Trailer: Tickled

We have talked about Dylan Reeves and David Farrier’s investigative documentary Tickled several times on this site. I caught it at Hot Docs and loved it. Magnolia have cut a very minor spoiler-ish trailer for the film that gets you to the mouth of the ‘tickling rabbit hole’ that the film takes you down. It’s not the best trailer in the world, but the film presents unique challenges in how to cut a trailer to get bums in seats without spoiling all the surprises. Watch at your own risk.

Tickled will be in theaters June 17, 2016.

DVD Review: Janis: Little Girl Blue

Director: Amy J. Berg
Starring: Cat Power, Janis Joplin, Karleen Bennett
Country: USA
Running Time: 103 min
Year: 2015
BBFC Certificate: 15


Janis: Little Girl Blue is a documentary which looks at the life of powerhouse ’60’s blues singer Janis Joplin, who joined the infamous ’27 club’ when she succumbed to drug and alcohol abuse in October 1970. Being a huge fan of ’60’s music from an early age, particularly Janis’ brand of blues rock, I’ve long had a great admiration for her. She had a raw, bone-rattlingly powerful voice like no other that helped revolutionise the way we thought about female vocalists. So an offer to review Janis: Little Girl Blue was not one I was going to turn down.

Charting Janis’ life from her teenage years (after a brief run through her childhood) to her death, the film runs chronologically, using letters she wrote to her family over this time as a sort of framing device. Read out by the musician Chan Marshall (a.k.a. Cat Power), these add a strong sense of poignancy to her tale, which could otherwise have easily fallen into the simple ‘lived fast died young’ bracket. Right through to the end, the letters were sweet and sadly apologetic, displaying a vulnerability not evident in her wild, passionate musical performances.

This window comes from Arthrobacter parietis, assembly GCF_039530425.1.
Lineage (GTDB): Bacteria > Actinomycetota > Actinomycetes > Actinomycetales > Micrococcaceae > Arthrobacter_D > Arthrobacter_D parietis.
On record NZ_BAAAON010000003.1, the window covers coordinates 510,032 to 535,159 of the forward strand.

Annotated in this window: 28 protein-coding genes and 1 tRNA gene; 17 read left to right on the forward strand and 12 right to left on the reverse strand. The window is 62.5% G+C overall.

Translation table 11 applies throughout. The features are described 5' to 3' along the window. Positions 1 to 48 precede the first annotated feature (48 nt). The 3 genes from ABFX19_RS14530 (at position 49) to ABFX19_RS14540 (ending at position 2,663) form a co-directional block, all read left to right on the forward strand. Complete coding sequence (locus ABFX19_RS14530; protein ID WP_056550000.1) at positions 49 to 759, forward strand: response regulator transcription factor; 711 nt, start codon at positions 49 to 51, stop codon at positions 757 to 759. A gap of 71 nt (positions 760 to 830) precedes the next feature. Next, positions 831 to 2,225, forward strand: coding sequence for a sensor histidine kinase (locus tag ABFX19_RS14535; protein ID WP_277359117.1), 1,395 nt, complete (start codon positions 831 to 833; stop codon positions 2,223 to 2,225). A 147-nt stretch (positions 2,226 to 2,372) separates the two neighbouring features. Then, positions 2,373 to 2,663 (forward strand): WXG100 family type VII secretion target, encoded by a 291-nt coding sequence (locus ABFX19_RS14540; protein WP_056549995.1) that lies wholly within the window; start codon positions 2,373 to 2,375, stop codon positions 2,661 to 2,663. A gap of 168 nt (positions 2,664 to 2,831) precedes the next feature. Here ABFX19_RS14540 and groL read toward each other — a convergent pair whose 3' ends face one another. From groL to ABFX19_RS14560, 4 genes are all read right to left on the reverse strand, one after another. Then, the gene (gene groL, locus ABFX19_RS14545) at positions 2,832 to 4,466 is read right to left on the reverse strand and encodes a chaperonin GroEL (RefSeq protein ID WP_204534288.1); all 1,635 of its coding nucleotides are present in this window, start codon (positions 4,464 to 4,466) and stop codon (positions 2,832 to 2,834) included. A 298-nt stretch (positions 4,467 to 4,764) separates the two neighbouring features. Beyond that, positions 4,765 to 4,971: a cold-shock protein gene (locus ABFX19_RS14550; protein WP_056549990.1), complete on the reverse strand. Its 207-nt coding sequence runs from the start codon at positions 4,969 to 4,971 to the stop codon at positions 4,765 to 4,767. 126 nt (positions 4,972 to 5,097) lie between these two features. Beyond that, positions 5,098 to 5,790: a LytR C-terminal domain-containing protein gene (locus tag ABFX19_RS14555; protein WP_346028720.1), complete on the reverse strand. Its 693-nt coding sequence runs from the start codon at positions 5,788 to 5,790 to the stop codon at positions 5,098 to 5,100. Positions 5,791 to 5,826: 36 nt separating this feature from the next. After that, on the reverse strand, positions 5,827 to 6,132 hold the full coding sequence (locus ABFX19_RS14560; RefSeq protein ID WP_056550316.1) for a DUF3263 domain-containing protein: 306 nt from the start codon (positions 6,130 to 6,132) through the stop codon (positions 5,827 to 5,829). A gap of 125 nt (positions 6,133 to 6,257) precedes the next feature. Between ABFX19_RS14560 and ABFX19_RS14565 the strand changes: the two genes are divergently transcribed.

As well as using these letters to give the film emotional weight, director Amy Berg sensibly avoids using talking heads from celebrity fans (other than a couple over the credits). Instead we only hear from those who actually knew Janis – her family, friends and band members. This helps keep the film from being a fluffy ass-kissing affair and keeps the film focussed on Janis as a person rather than a mythical music icon. A wealth of personal artefacts have been made available too, including a scrap book of notes and photos on top of plenty of archive film footage.

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Cinecast Episode 439 – Reality is Highly Overrated

And we’re back! After some jam packed scheduling issues, feverish festivals, sleep deprivation and in-town guests, The Cinecast rises once again. Kurt has a full report on a very successful HotDocs outing and the boys take a special amount of time on our friend, Jay Cheel’s film, How to Build a Time Machine. While Kurt stumbled through Toronto’s documentary scene, Andrew was able to catch up with a bunch of late release festival fare just now hitting theaters in his neck of the woods. These include Jeremy Saulnier’s
Green Room, Tom Hiddleston in the visually striking, High-Rise and one of Kurt’s favorite films of last year, the most excellent Louder than Bombs.

We’re nixing the Game of Thrones talk this season due to scheduling and logistic issues, but that just allows a little more talk about what’s on the “big screen”. Andrew talks Patrick Wilson driving a limo that nearly gets cut in half, the production problems in a female-driven western, Kevin Bacon’s mustache, a documentary on Chris Farley and his very first viewing of a Frank Sinatra film (which was excellent!).

It’s a tight show proving once again the boys can take a couple/three weeks off and have no problem jumping right back into the proverbial saddle. As always, please join the conversation by leaving your own thoughts in the comment section below and again, thanks for listening!

We’re now available on Google Play!

 

 
 

 
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Hot Docs 2016 Review: Beware The Slenderman

Slenderman

If you have not heard of the Slenderman at this point, trust me that your kids have. He is a tall think man in a suit usually seen looming in the background of locations where children play or blending into a sparse forest of tall trees, that came about from unconscious desires of the internet to create its own digital folklore.

The opening minutes of Beware The Slenderman promise an experience along the lines of The Blair Witch Project meets Seven. It begs the question on whether HBO contractually mandates swanky opening titles on the various properties they develop for broadcast. The former mock-doc was made famous through savvy use of the internet in building its own mythology, and the latter was a cold thriller featuring sensationally violent murders as the mission statement of warped ideology of a mysterious John Doe.